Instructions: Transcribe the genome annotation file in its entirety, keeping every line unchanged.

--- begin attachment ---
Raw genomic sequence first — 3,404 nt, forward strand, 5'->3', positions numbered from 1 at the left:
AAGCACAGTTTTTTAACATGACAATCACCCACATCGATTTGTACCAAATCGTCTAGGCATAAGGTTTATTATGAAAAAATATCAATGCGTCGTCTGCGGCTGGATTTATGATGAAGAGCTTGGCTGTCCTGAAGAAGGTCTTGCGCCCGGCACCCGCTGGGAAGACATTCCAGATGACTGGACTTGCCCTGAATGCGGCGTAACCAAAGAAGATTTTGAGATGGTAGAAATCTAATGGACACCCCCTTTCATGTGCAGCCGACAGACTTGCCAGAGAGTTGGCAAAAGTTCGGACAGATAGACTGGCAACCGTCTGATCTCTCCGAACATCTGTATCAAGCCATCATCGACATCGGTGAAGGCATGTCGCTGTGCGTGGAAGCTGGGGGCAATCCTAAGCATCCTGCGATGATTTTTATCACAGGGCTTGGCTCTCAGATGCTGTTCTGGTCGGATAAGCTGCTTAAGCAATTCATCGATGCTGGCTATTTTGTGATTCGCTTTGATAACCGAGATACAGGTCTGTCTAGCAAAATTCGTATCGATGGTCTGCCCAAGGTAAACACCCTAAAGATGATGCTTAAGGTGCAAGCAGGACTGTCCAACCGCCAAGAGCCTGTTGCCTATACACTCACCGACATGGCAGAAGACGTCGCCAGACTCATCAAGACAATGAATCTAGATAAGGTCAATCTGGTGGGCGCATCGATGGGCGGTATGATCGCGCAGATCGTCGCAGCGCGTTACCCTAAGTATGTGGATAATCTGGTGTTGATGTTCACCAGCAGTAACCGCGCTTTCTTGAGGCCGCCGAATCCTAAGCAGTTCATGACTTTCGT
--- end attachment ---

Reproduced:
Raw genomic sequence first — 3,404 nt, forward strand, 5'->3', positions numbered from 1 at the left:
AAGCACAGTTTTTTAACATGACAATCACCCACATCGATTTGTACCAAATCGTCTAGGCATAAGGTTTATTATGAAAAAATATCAATGCGTCGTCTGCGGCTGGATTTATGATGAAGAGCTTGGCTGTCCTGAAGAAGGTCTTGCGCCCGGCACCCGCTGGGAAGACATTCCAGATGACTGGACTTGCCCTGAATGCGGCGTAACCAAAGAAGATTTTGAGATGGTAGAAATCTAATGGACACCCCCTTTCATGTGCAGCCGACAGACTTGCCAGAGAGTTGGCAAAAGTTCGGACAGATAGACTGGCAACCGTCTGATCTCTCCGAACATCTGTATCAAGCCATCATCGACATCGGTGAAGGCATGTCGCTGTGCGTGGAAGCTGGGGGCAATCCTAAGCATCCTGCGATGATTTTTATCACAGGGCTTGGCTCTCAGATGCTGTTCTGGTCGGATAAGCTGCTTAAGCAATTCATCGATGCTGGCTATTTTGTGATTCGCTTTGATAACCGAGATACAGGTCTGTCTAGCAAAATTCGTATCGATGGTCTGCCCAAGGTAAACACCCTAAAGATGATGCTTAAGGTGCAAGCAGGACTGTCCAACCGCCAAGAGCCTGTTGCCTATACACTCACCGACATGGCAGAAGACGTCGCCAGACTCATCAAGACAATGAATCTAGATAAGGTCAATCTGGTGGGCGCATCGATGGGCGGTATGATCGCGCAGATCGTCGCAGCGCGTTACCCTAAGTATGTGGATAATCTGGTGTTGATGTTCACCAGCAGTAACCGCGCTTTCTTGAGGCCGCCGAATCCTAAGCAGTTCATGACTTTCGT